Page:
The Censorship of Porn and Protest
The lawns outside London’s Houses of Parliament were filled with protesters holding signs that read “Shame on you, we come too!” and chanting lyrics from Monty Python’s “Sit on My Face.” The sixty or so people had gathered to protest the alignment of two regulatory bodies in the United Kingdom — that of the British Board of Film Classification (BBFC) and the Authority for Television On Demand (ATVOD) under the Audiovisual Media Services Regulations 2014, which in effect has made a number of acts in web-stream pornography produced in the U.K. illegal.
These acts include the use of canes to inflict pain; “aggressive” whipping; choking; physical restraint (which includes a number of types of bondage); penetration with any object deemed to be associated with violence; physical or verbal abuse whether the subject consents or not; humiliation (again, even if it’s consensual); watersports (urinating on a person for the purpose of arousal); role-playing as minors; female ejaculation; face-sitting (the act of providing or simulating oral sex on a person, usually a woman, who lowers herself over another’s face).
The act has a number of implications — some of which reach far beyond porn production in the U.K. — but today, the protest focused on what is, without a doubt, the singling out of acts of female sexuality in pornography — acts which are legal when done out of the views of cameras.
It’s unlikely that the media would have paid much mind to the protestors gathered today had attendees not played up the titillating factor by dressing provocatively, carrying sexually-suggestive signs, and acting out some of the banned acts. But generating interest by titillating has its downside: that the media will only focus on these things instead of seriously investigating the threats to free speech that protestors so clearly see.
ATVOD has grown immensely in power since its inception in 2009, going from a small outfit under the supervision of the Office of Communications which is responsible for regulating the content of videos that are available to U.K. viewers “on-demand,” to a largely independent body with sweeping powers that has targeted online pornography as its true adversary. Currently, ATVOD is pressuring payment processors and banks to make it possible to restrict the access of U.K. citizens to all online pornography that doesn’t comply with its vision of what’s acceptable, effectively leveling economic sanction against producers outside of its jurisdiction that it cannot force to comply with its regulations.
But there’s another threat facing those who espouse the freedom to see their desires play out on their screens. On the morning of the protest, Charlie Rose — a sex workers’ rights activist and the organizer of the protest — logged in to her YouTube account to discover that it had been suspended by Google without warning. Silicon Valley, it seemed, had decided to close one of the most effective avenues available to grassroots political activists for reasons they would not divulge.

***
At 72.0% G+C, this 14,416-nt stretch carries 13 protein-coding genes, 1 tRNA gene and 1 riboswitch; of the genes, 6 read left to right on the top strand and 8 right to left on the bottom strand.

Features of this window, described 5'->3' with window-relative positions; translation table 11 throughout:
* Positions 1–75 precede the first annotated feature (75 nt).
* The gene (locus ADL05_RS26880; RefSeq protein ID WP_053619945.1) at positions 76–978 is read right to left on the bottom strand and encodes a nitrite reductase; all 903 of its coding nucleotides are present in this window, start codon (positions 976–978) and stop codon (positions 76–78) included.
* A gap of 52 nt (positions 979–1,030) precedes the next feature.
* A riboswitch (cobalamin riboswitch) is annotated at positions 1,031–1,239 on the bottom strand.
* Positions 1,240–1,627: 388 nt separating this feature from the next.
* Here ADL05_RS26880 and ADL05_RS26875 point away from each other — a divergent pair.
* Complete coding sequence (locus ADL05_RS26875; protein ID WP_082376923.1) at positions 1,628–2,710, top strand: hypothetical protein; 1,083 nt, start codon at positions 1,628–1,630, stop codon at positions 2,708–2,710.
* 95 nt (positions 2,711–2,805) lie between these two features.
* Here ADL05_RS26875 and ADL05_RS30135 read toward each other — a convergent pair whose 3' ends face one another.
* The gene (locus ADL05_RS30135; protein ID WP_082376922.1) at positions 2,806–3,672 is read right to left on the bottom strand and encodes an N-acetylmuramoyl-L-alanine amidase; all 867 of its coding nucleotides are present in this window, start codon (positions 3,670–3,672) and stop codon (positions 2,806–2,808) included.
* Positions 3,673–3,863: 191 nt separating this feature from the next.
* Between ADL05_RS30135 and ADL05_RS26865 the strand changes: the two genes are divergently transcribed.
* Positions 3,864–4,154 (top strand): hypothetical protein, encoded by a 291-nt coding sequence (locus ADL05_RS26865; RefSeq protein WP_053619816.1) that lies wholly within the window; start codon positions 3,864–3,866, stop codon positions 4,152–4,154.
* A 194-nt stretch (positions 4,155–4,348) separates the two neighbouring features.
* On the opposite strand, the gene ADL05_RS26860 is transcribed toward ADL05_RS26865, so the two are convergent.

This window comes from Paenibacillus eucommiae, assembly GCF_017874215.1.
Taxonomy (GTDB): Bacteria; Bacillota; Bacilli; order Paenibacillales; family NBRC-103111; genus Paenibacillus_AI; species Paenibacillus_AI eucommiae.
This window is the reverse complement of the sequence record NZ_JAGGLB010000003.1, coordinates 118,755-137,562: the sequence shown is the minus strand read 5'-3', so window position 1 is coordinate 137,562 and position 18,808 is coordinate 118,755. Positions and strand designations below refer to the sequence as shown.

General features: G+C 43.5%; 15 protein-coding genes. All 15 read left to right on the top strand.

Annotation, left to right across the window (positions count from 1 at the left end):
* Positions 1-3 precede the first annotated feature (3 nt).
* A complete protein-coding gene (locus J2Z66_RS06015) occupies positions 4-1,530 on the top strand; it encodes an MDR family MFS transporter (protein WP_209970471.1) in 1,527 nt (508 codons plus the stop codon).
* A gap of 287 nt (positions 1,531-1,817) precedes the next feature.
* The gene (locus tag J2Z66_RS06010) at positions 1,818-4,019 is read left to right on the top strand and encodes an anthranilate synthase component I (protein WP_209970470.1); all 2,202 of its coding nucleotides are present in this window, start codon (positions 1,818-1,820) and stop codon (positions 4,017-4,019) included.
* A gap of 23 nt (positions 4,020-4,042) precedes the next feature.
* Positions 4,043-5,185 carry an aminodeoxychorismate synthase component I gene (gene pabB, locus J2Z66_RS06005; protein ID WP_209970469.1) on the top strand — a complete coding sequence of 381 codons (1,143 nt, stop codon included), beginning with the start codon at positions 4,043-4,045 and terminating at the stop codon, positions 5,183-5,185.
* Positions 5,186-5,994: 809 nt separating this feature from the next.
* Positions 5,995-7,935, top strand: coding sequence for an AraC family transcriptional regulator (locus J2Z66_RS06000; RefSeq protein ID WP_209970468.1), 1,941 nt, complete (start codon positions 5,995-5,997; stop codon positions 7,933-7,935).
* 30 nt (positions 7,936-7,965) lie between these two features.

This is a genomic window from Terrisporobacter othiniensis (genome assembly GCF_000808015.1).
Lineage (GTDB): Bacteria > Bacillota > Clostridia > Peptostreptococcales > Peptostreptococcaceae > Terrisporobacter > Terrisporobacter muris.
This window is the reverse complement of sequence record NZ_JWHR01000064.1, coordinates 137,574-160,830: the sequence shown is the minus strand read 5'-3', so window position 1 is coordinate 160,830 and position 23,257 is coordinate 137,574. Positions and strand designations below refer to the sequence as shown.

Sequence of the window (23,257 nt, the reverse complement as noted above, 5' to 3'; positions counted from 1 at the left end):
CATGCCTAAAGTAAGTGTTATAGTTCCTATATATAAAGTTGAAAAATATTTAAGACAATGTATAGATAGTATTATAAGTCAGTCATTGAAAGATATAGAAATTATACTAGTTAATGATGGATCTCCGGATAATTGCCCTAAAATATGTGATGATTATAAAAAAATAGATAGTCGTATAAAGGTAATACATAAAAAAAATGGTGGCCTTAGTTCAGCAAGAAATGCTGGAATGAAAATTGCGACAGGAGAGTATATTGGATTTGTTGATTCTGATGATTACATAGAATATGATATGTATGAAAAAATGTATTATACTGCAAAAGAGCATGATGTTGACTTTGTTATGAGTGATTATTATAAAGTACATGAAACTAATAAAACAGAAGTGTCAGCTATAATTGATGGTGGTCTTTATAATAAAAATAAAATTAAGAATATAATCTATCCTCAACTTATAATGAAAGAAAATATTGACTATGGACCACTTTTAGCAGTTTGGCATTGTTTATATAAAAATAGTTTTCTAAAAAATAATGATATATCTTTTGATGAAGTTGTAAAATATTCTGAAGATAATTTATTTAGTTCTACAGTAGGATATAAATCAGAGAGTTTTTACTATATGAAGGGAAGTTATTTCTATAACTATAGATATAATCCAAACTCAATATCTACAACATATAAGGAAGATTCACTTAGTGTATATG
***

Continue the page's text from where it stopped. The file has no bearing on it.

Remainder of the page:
According to Rose, the last video that was uploaded to her channel contained information for sex workers to stay safe while working and how to file taxes. In a message to me, Rose described the video as “educational.” Other videos on her channel include: an interview with Rose on the Wright Stuff, a performance by her for the anti-stigma effort the Sex Workers Opera, and other educational videos for sex workers.
Sex work is not illegal in the United Kingdom. Rose has never received a warning, or had content removed from her channel for violating the YouTube guidelines prior to this account suspension. When YouTube’s guidelines are examined, the only rule that appears to apply is: “Don’t post videos which encourage others to do things that may cause them to get badly hurt, especially kids. Videos showing such harmful and/or dangerous acts may be age-restricted or removed depending on their severity.”
This isn’t the first time that Google has confused anti-stigma and sex workers’ rights efforts with “promoting prostitution.” In 2011, Google cancelled the AdWords campaign of the Dublin-based Turn Off the Blue Light non-profit, whose site focused exclusively on lobbying for sex workers’ rights. In that case, Google eventually relented, but it’s always been a battle to get the tech giant to understand that standing up for political dissidents includes standing up for sex workers, whether their governments have decriminalized this form of labor or not.
UPDATE: When Rose wrote YouTube on December 13 asking for information about her suspension, she received a form letter in response:
Thank you for your account suspension appeal. We have decided to keep your account suspended based on our Community Guidelines and Terms of Service. Please visit https://www.youtube.com/t/community_guidelines for more information.
Sincerely, The YouTube Team
After I exchanged a few messages with people at the tech giant, the account was unsuspended on December 17, which coincides with the International Day to End Violence Against Sex Workers. Neither I nor Rose received any explanation for the suspension or the restoration of the account.
However, less than a week later, the account was suspended once more — again, without reason.
We live in a world where some stigmatized groups have finally achieved a rightful place in the streets where they can congregate and bring their grievances to the state. But just as they have attained this, they’re finding that new, much more effective avenues to change are being denied to them by powers that aren’t under any obligation to the public.
Header image by See Li (Flickr, CC BY-NC 2.0).